I think Obama, for whatever his reasons, will be doing us a favor NOT taking the "public financing".

    February 15, 2008 08:41 pm at 8:41 pm |
  16. RW

    Good job, McCain! Way to pin Obama down and expose him for the opportunistic old school politician that he is. He thought it sounded good at the time to agree to public financing. Now he wants to back out because it wouldn't be an advantage for him.

    But be careful, John. The Obama camp just might be able to spin this as a racial attack. They like to use that racial teflon to defend against attack.

    February 15, 2008 08:41 pm at 8:41 pm |
  17. And So it Begins

    And so it begins...McCain will crush Obama,

    February 15, 2008 08:42 pm at 8:42 pm |
  18. Rob

    It doesn't matter if Obama was running on $4,523.13. He would still beat McCain. This is not a story since McCain hasn't agreed to it himself.

    February 15, 2008 08:42 pm at 8:42 pm |
  19. Ken Austin, TX

    Go through with your word Barack. You are an awesome candidate, and to be honest with you, this wouldn't affect your campaign not ONE BIT. You will still be the next president of the United States, regardless if your campaign funds are publicly funded or not.

    As for you McCain, this is a cheap shot. Is this the best that you could
    do? Do you not have any other material issues to debate Barack over instead of something as petty as this. You're only pursuing the matter because it would be beneficial to you. You need to come with something stronger than this if you want to dampen Barack's campaign and his followers.

    Barack '08 '12

    February 15, 2008 08:44 pm at 8:44 pm |
  20. Susan

    I want to point out a disparity in CNN's reporting. Obama has weaknesses, as this article and the comments highlight. We don't spend enough time learning about his weaknesses because the media handles him like a baby. Please read the NYT story about Superdelegates Gregory Meeks, and Edolphus Towns in NY, continuing to support Clinton despite the fact that Obama won their districts.

    CNN covers Superdelegates of color struggling with balancing their race and their support of Clinton but they do not cover those who have overcome the struggle and continue to support Clinton. This is unfair coverage and I challenge CNN to post this comment.

    February 15, 2008 08:45 pm at 8:45 pm |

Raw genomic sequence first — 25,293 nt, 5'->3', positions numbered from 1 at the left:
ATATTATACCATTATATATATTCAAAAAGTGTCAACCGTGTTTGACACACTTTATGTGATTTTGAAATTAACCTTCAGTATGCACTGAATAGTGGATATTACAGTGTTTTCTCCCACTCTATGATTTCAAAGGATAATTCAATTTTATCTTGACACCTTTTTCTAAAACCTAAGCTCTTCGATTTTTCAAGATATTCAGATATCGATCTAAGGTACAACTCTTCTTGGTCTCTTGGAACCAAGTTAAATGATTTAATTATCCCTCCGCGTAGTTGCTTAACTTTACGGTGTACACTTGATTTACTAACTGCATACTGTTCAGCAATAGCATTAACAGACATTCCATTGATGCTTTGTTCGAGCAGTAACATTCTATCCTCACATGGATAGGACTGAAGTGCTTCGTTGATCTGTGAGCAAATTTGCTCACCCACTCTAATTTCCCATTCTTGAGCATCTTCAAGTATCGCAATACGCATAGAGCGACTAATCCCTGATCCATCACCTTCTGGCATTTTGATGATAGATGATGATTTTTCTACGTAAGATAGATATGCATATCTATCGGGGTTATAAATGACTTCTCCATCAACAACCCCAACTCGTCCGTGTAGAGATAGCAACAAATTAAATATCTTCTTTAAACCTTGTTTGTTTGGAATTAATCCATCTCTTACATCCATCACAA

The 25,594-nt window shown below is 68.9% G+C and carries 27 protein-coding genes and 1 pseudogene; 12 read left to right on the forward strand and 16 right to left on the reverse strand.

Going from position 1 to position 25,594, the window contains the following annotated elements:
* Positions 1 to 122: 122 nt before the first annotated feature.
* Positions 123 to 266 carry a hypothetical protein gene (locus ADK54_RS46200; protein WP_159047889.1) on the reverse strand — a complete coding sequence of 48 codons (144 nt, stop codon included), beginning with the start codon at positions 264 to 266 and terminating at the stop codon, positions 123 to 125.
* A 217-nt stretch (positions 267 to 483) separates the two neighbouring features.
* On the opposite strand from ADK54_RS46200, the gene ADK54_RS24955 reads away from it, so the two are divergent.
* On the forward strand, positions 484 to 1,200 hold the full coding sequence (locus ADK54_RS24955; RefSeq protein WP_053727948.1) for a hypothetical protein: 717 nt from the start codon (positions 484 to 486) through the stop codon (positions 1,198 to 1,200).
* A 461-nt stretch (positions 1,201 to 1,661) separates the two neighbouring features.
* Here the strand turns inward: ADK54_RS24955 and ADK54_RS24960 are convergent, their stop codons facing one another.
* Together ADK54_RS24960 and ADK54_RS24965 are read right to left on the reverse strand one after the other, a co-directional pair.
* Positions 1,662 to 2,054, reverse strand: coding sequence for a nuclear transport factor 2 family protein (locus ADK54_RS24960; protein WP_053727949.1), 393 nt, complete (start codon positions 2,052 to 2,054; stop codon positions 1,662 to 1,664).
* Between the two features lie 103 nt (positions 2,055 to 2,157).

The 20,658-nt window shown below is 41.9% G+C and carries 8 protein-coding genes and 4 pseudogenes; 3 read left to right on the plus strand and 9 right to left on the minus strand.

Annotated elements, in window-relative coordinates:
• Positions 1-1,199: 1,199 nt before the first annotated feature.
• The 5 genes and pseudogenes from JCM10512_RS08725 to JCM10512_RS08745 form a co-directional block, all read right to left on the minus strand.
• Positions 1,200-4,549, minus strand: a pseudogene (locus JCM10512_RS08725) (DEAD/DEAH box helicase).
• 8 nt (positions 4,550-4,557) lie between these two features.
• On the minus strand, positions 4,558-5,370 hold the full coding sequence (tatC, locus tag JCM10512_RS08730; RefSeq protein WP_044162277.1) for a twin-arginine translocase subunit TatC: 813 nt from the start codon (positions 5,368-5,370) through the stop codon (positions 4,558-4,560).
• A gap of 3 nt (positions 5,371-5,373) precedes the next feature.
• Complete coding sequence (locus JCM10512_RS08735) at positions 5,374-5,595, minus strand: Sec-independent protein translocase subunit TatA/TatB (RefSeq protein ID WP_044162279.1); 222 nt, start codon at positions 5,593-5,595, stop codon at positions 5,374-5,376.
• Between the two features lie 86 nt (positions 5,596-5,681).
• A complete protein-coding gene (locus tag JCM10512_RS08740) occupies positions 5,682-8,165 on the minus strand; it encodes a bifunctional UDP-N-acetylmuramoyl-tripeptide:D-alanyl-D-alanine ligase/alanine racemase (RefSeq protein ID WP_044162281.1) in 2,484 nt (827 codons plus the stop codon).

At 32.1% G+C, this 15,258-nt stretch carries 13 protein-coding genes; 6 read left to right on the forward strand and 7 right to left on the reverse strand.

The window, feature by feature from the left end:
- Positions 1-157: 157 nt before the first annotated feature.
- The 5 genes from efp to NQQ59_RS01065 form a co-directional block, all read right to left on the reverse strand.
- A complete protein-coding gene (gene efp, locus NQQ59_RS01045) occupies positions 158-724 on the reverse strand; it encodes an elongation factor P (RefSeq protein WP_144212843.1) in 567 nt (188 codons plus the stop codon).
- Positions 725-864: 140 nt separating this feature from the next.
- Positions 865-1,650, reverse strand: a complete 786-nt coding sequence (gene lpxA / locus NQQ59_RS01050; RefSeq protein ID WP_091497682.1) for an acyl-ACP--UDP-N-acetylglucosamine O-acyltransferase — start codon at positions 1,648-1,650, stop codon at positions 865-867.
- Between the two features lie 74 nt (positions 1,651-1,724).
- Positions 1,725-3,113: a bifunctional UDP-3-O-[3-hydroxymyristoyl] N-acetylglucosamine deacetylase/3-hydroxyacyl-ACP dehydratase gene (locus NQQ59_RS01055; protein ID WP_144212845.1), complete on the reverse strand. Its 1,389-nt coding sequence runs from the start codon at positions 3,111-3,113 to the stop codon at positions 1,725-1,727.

21. josh r.

    HAHAAHA McCain!!! You know Obama has more funding power than you and now you're trying to make him look bad for it!! Obama please on behalf of the American people accept every dime we give you. We don't care about your agreement, we care about crushing McCain. Pull no punches, don't pull a Kerry. KNOCK HIM OUT!!!!!!!!!!

    February 15, 2008 08:45 pm at 8:45 pm |
  22. Mark H.

    This from a man, McCain, who ASKED for federal funds/matching funds, then decided he didn't want the money after all. Now, he wants to challenge someone? He is the hypocrite. He wanted that money when he was broke, behind and losing. Now, all of a sudden McCain doesn't want the money. And why do you suppose he himself doesn't want the money? Yet, he has the nerve to call someone else out. Give me a break. Unless he has decided to take that money, he'd better shut up real fast.

    February 15, 2008 08:45 pm at 8:45 pm |
  23. JohnS

    Frankly, McCain is as OLD as Hillary. Have we not seen and heard from these old politicians before? Is this the man who could not knock out Bush of 2 occasions? Is this ole man for real?

    As regards Hillary, no comments. The only problem I see if how the Latino/Latina will fare when Obama wins the nomination. Wise people would start to rethink their positions!!

    February 15, 2008 08:46 pm at 8:46 pm |
  24. David

    Hmmmm, Obama is in a pickle. Could this be his first mis-step?

    Well even he is due a mistake or two from timeto time. Hillary supporters have no room to make too much fuss over this. Unless of course, they want to get into a debate regarding campaign funding sources.

    Why would Obama, at this point, go to public financing? That would be foolish and silly. The DNC would NEVER allow that to happen.

    People are voting based on fear, emotion, and hidden agenda's. That's what got us GWB.

    I say, do what you need to bvecome president and stay president Obama. It that means doing things against your "better-taste" do it. We need you. Continue to take Hillary down and then blow by McCain in the general.

    Obama 08' 12'

    February 15, 2008 08:47 pm at 8:47 pm |
  25. Brian

    Obama is not even the democratic nominee yet. But it doesn't stop the above Clintonites and McCain Republicans from saying he is a flip flopper...... Give the guy a chance...... History has shown he is less of a flip flopper than Hillary (Don't you dare drink from the same water fountain as me... Goldwater Girl)

    February 15, 2008 08:47 pm at 8:47 pm |